Golems and Goblins and Angels: Jewish Folklore for the Candy-and-Costume Crowd
Candy and costumes are fun for children this time of year, and you too can tap into this energy as an opportunity to learn about Judaism's rich history of mysticism and folklore. Think golems, dybbuks, angels, and the like.
Here are a few of our favorite storybooks for ages 5-8 that feature (non-scary) spirits and creatures:
The Goblins of Knottingham
By Zoë Klein
Long ago, in the town of Knottingham, there were three little goblins.
Knotty was naughty, Knotsalot was no good, and Notnow was no good, no how, not then and not how!
More than anything else, these mischievous goblins liked to tangle children's hair! Find out how the children fought back, and how their tangled hair led to the unlikely invention of a braided bread called challah in this modern original folktale.
A Zombie Vacation
By Lisa Rose
My walk lacked the proper stiffness. I had lost the urge to moan. My skin no longer had its lovely dull, sickly color. I wasn't scary anymore . . .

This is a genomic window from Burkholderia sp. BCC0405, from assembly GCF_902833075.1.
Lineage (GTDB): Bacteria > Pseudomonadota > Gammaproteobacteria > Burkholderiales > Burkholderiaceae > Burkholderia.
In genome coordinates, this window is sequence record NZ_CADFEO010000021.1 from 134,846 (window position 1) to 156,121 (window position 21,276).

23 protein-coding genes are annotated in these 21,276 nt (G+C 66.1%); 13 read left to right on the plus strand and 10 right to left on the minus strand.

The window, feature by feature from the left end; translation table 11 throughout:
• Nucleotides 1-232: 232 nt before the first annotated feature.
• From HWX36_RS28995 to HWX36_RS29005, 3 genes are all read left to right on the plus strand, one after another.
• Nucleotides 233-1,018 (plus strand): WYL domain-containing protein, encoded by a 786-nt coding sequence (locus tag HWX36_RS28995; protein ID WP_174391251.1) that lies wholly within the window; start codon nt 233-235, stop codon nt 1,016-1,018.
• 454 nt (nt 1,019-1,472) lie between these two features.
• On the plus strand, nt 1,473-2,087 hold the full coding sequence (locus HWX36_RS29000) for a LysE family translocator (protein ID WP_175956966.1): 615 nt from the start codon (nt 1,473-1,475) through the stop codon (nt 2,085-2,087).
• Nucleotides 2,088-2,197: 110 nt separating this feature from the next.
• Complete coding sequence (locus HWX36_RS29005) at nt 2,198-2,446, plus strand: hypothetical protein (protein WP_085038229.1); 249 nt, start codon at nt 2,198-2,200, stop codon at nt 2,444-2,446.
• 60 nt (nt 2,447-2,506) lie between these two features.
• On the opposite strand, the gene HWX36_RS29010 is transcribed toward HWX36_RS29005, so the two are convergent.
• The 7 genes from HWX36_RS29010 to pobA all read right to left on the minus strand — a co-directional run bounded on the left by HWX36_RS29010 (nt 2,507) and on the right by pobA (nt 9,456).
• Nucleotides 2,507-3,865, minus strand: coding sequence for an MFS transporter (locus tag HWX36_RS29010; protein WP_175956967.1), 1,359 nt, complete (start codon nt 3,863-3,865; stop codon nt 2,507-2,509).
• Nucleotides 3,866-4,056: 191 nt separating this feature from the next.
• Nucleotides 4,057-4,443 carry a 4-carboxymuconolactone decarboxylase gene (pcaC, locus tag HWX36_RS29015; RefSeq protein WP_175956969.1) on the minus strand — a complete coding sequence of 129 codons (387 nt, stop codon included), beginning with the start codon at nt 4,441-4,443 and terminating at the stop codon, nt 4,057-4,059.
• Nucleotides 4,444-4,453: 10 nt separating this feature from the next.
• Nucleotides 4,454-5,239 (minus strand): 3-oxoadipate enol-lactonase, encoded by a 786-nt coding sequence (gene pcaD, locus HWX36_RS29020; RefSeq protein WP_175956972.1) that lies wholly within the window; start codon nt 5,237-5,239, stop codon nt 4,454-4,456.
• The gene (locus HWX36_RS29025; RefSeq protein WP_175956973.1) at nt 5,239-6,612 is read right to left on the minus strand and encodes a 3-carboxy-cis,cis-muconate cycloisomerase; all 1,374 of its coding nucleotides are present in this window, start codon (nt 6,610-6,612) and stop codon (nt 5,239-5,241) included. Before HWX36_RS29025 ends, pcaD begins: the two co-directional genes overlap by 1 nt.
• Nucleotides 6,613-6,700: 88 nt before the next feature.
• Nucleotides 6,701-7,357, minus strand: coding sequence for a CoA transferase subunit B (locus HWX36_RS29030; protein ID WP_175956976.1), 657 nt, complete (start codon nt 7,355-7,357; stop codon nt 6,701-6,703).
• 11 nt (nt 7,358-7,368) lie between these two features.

Where oh where can a tired, stressed out zombie get a little rest and relaxation? Sounds like the Dead Sea might be perfect!
Take a tour through Israel with an unusually adorable zombie who desperately needs a break.
"Hilarious ... Mordant readers will be thrilled to find a kindred soul." - Kirkus Reviews
American Golem: The New World Adventures of an Old World Mud Monster
By Marc Lumer
A boy arrives in America, where everything is big, crowded, strange, and scary. He builds a golem, a mud monster from Jewish folklore, to protect him from the big kids next door. But he soon learns he doesn’t need the golem for protection. What else can a golem do in America?
Graphic-novel style illustrations provide a fresh approach with kid appeal, and an Author Note introduces the Jewish value of tikkun olam, repairing the world.
The Shabbat Angels
By Maxine Segal Handelman
Each week, the Shabbat angels visit homes around the world, blessing the ones that honor the Shabbat. May next Shabbat be just like this one! Tov, the angel of good, will say. But if they find a home where Shabbat is dishonored, then the opposite angel, Rah, gets a turn: May next Shabbat be just like THIS one! A modern retelling of a classic folktale.
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